Agriculture emissions explained
Almost ¼ of greenhouse gas emissions are caused by agriculture. There are four categories to consider when looking at agriculture emissions:
Emissions in that category are produced from animals raised for meat, dairy and eggs, 31% of emissions are only caused during the on-farm ‘production’. They exclude land use, the supply chain processes and crop production for animal feed.
21% of food’s emissions are attributed to the crop production for direct human consumption, and 6% to the production of animal feed. Those emissions come from fertilizers (nitrous oxide), manure and methane for rice production. As well as CO2 from machinery.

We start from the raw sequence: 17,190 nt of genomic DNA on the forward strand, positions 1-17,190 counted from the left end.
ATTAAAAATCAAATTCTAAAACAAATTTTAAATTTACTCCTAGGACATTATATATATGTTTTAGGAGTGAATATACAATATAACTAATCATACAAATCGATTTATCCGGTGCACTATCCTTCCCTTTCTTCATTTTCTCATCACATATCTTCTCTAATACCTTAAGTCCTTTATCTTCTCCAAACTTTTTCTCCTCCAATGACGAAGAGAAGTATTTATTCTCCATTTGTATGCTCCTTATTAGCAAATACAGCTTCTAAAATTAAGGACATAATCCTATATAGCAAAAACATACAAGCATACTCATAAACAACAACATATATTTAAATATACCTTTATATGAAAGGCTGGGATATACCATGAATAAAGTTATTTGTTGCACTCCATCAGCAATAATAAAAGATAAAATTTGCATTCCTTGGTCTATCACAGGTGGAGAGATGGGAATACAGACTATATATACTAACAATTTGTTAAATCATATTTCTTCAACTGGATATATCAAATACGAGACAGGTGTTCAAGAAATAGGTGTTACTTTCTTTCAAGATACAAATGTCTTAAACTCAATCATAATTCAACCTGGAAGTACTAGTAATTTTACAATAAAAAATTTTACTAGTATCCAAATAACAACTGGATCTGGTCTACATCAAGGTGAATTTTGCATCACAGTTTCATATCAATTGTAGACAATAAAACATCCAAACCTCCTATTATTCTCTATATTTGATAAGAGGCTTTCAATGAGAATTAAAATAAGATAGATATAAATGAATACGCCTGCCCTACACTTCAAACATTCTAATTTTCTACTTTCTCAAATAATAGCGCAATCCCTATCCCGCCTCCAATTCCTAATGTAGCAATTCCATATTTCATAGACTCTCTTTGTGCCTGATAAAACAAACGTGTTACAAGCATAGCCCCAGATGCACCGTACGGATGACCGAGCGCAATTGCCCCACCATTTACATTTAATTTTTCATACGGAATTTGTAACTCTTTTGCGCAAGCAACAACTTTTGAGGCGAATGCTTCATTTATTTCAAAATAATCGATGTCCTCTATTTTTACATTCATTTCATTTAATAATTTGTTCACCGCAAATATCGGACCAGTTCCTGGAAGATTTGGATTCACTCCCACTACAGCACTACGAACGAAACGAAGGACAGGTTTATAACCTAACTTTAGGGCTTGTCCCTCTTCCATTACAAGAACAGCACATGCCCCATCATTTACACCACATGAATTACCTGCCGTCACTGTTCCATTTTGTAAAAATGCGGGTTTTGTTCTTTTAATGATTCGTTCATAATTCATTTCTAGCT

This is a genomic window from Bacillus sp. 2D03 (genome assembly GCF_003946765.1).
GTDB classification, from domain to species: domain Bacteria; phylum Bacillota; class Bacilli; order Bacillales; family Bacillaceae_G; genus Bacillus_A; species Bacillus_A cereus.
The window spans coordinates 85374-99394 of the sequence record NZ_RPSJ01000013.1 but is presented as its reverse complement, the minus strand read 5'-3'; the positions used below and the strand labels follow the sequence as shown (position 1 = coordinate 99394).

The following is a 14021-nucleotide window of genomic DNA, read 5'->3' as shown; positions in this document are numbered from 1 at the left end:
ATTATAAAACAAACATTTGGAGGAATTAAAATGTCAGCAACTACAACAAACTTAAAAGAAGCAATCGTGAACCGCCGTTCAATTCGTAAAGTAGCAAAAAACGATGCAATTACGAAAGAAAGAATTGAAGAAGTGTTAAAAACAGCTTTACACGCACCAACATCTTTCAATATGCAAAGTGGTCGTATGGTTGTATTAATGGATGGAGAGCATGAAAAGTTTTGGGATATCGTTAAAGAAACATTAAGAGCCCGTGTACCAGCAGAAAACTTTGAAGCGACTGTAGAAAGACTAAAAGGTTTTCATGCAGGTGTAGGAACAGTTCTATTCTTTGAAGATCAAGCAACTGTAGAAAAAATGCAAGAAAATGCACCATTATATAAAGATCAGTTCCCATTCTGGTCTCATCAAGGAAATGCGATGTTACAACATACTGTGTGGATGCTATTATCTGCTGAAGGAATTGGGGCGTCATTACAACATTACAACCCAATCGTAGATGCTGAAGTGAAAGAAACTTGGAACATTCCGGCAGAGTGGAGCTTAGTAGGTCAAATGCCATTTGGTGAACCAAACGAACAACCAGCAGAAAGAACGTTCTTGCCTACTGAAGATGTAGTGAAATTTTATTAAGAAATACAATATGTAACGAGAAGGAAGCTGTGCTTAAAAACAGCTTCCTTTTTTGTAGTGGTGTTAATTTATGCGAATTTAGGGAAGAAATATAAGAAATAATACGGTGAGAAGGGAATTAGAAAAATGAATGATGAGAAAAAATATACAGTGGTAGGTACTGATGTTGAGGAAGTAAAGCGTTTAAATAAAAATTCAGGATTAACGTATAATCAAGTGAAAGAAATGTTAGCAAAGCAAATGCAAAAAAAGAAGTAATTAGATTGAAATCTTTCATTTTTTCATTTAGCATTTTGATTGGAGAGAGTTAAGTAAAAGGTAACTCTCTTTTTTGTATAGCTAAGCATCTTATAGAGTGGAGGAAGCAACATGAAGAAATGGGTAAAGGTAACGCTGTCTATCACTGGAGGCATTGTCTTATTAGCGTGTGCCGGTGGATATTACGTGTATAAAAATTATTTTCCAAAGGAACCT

The majority of emissions in this category are from land use for livestock (16%). 8% are attributed to crops for human consumption.
This category includes food processing, transport, packaging and retail, which require energy and resource inputs. Whilst supply chain emissions seem to be high, a lot of it is due to high food waste. Food waste emissions are substantial: one-quarter of emissions (3.3 billion tonnes of CO2eq) from food production ends up as wastage either from supply chain losses or consumers.
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